We didn’t “move” the commit to be on top of our current HEAD; We created a new commit whose diff matches the old commit.

git rebase⚓︎

The git rebase command in the most basic form is like a series of git cherry-pick commands, replaying diffs on top of a different commit.

Steps of rebase:
  1. In default, git rebase <target> will discover the list of commits that are reachable from HEAD but not reachable from <target>.

    • [Example]: the common base P is computed to determine the commit list A, B, and C.
  2. Then, the rebase command navigates to the <target> location and performs git cherry-pick commands on this commit list, starting from the oldest commits.

    • [Example]: then cherry-picked on top of the target to construct new commits in sequence: A', B', and C'.

picture 8


The commits A', B', and C' are brand new commits that share a lot of information with A, B, and C, but are distinct new objects (their OIDs are totally different).

In fact, the old commits still exist in your repository until garbage collection runs.

git add and git commit⚓︎

Known the basic theory of Git, let's go back to the two basic Git command: git add and git commit. The diagram shown below is the design of them two.

picture 10

git add⚓︎

What do git add do?

git add create blobs for newly added files and append index for both creating and editing blob.

Let's directly create a new file named intro.txt in the main branch and git add .:

picture 11

picture 13

If we directly check the index file under ./.git, it shows messy code. We use the command line to check what is in the index: git ls-files --stage

picture 14

We can see; now an OID has been added to the index list for mapping intro.txt.

Let's check the OID: 659096bbe255c5137a9020740d077a5071b13ff7

picture 16

Oh yeah! It is the new file's content!

Combining the knowledge in Git blob, you are 100% sure: The OID (or hash index/key) was appended in the index folder because we have also created a blob file when we do git add.

Explore OID: 659096bbe255c5137a9020740d077a5071b13ff7

Let's check the folder: ./.git/objects.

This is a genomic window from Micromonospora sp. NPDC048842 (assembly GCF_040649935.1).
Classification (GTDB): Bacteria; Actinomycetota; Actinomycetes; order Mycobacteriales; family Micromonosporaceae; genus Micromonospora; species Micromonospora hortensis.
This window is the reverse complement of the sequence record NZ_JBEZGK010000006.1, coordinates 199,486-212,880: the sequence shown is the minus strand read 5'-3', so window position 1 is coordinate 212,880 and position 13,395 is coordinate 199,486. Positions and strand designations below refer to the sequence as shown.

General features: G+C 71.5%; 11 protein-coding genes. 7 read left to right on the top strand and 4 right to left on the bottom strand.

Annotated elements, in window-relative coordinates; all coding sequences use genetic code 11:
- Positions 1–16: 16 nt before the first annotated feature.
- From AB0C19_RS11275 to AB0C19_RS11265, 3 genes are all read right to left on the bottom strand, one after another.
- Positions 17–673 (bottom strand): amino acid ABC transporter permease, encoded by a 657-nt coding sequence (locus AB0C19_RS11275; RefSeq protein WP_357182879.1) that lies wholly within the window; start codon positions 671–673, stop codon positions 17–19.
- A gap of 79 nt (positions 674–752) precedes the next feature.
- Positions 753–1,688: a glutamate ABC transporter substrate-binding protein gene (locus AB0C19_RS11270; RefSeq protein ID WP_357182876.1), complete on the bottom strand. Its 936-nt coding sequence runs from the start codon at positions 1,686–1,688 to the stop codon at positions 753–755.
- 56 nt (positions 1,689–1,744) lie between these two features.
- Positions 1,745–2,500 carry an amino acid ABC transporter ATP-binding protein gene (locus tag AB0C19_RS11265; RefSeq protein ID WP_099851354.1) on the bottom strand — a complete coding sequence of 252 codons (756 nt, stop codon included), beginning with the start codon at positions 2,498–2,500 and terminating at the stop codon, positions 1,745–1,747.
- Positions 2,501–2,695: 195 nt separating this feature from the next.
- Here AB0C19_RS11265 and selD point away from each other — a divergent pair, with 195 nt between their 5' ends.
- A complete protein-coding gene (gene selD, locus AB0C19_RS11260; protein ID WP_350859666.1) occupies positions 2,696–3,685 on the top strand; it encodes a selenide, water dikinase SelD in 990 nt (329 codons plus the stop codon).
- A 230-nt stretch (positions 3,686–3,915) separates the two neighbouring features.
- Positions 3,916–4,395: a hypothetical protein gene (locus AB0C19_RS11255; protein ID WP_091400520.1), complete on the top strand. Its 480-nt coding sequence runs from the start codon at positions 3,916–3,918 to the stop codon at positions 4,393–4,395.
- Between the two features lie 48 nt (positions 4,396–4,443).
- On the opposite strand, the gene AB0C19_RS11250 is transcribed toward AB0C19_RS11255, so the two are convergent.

picture 17

REMEMBER: OID above is 65+9096bbe255c5137a9020740d077a5071b13ff7

We select the folder named 65 since

picture 18

We see the file with the hash of the second part of the OID: 9096bbe255c5137a9020740d077a5071b13ff7

In fact, we can directly use the first 7 digits of the OID to check the object's type and content:

picture 19

git commit⚓︎

What do git commit do?

git commit based on the blobs in the local repo, furtherly create a new commit and it's root tree for them.

Let's git commit -m "added intro.txt":

picture 20

Go into the ./.git/objects folder. We can see the two created folders:

picture 21

ce picture 23
b9 picture 24

Now you are 100% sure: there is one object tree and another commit.

Explore folder ce and b9

By combining the contents in the fold file's hash, we can get two OIDs:

  • OID1: ce + bc14637e116de809cfb39fc6d021f5ba54d015 = cebc14637e116de809cfb39fc6d021f5ba54d015
  • OID2: b9 + 56ad5fbafbfc0050d73a7289661ceb764f5a8f = b956ad5fbafbfc0050d73a7289661ceb764f5a8f

As we concluded at the end of git add, we only use the first 7 digits and use git cat-file -t <OID> and git cat-file -p <OID>:

picture 26

Yeah! cebc146 is the commit object!

picture 27

Yeah! b956ad5 is the tree object!

Git functions looks easy but there are some concepts are confusing. I have spent a whole week figuring out what was going on in deep. Then I spent two days for the conclusion in this section. If you check this article in details, I believe, you will treat Git in different angle! 🏖️🍻

Also don't forget to check if you can answer the questions at the start of this article. 💯🤴


Last update: December 6, 2022 21:02:27
Created: November 24, 2022 02:08:29